“Whilst we recognise the economic interventions made by the UK Government so far, particularly the Job Retention Scheme, now is the time for them to re-double their efforts and deliver the further financial support that businesses and our economy need to recover from this pandemic.”
Calls for more expertise and full transparency from government’s Hinkley Point C committee
Campaigners against the dumping of sediment, dredged as part of building work for the Hinkley Point C plant, off the coast of Cardiff, are calling for wider membership of a new panel appointed by the government to consider the impact on Wales of the construction of the nuclear power plant in Somerset.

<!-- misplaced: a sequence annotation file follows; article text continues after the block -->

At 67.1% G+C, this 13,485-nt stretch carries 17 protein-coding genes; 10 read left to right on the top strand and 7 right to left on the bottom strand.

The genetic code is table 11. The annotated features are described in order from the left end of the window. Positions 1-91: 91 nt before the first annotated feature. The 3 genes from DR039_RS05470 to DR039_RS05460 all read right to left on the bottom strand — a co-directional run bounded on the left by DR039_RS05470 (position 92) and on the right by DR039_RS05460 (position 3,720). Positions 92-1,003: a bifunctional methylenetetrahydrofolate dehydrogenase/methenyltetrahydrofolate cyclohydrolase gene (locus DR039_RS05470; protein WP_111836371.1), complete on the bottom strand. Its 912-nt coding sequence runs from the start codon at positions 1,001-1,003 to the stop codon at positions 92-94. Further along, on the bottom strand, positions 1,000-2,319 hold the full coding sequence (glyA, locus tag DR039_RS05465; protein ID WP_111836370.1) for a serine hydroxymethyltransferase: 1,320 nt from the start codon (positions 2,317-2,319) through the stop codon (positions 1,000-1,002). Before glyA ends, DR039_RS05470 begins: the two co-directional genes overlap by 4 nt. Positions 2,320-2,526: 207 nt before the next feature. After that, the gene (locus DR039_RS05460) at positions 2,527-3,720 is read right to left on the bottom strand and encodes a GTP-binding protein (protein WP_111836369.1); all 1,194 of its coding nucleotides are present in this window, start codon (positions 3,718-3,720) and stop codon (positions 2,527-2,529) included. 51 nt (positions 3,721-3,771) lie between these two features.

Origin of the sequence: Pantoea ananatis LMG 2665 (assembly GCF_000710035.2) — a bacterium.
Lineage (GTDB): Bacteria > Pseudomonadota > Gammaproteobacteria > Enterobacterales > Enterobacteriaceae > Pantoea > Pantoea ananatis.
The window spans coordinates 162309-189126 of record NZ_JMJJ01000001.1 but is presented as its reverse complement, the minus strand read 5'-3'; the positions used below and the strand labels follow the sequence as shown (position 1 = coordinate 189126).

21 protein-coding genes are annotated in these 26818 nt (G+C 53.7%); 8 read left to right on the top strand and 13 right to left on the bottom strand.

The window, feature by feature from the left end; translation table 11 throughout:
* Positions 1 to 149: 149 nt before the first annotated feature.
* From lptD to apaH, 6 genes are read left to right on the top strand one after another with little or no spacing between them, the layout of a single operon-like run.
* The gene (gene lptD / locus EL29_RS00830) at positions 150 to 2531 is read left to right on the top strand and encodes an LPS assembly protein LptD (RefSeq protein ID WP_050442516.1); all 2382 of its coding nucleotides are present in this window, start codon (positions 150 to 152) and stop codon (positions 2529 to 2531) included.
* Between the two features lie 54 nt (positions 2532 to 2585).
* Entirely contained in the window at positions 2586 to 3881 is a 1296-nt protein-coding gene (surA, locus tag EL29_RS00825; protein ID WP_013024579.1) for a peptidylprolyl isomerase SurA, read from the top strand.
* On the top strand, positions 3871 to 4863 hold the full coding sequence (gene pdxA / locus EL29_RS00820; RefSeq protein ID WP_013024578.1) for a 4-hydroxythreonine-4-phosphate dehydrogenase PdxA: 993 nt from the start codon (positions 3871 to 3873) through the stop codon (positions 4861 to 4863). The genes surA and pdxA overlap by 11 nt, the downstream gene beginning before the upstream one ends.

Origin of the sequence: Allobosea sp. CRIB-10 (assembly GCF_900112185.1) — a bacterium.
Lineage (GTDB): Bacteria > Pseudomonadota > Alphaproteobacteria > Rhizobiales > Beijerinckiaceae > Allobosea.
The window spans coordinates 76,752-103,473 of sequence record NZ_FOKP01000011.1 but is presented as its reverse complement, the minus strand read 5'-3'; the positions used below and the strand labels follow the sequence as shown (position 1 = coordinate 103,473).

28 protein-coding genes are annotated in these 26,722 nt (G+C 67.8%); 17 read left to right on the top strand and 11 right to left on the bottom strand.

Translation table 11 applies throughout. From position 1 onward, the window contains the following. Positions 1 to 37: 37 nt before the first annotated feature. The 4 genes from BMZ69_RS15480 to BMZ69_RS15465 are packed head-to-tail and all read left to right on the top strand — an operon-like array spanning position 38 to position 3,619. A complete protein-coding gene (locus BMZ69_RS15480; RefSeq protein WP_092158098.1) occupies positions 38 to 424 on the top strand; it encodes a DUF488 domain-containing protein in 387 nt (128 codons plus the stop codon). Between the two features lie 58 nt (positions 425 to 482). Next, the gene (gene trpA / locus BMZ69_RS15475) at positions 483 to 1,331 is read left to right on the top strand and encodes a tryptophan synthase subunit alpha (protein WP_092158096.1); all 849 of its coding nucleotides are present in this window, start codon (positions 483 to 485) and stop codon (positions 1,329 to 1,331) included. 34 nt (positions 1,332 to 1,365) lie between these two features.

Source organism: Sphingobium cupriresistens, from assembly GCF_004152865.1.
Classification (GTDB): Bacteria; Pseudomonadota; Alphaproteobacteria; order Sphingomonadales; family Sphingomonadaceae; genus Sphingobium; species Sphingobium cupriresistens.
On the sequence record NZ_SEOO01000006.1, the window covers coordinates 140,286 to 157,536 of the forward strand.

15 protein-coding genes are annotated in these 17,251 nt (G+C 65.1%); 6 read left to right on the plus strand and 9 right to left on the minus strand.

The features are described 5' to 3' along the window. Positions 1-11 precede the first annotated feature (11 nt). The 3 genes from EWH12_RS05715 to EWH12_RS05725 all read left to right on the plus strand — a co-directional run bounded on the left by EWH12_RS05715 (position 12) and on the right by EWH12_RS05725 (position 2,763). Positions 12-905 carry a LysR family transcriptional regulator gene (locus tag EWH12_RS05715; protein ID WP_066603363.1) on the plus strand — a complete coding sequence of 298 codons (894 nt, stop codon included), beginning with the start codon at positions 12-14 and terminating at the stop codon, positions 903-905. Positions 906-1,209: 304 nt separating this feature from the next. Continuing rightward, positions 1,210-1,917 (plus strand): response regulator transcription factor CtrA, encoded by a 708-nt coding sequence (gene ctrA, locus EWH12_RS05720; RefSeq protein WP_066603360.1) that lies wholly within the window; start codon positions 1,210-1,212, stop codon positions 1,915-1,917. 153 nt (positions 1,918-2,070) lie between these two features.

They are also questioning why the panel is described by the government as a “New Expert Committee” and not an “Independent Expert Committee” and have called for full transparency from the panel, with open meetings, agendas, minutes, and reports readily available to the public.
In October 2018, in answer to a press question about the possible dumping of mud from Hinkley Point, Mark Drakeford, now First Minister, committed himself, if he were elected Welsh Labour party leader, to establish an independent expert committee to provide advice on all matters relating to the proposed development at Hinkley Point.
Membership of the panel was announced last week, and they will meet for the first time on 20 July.
The group will be chaired by Jane Davidson, the vice chancellor emeritus of the University of Wales Trinity St David, and includes: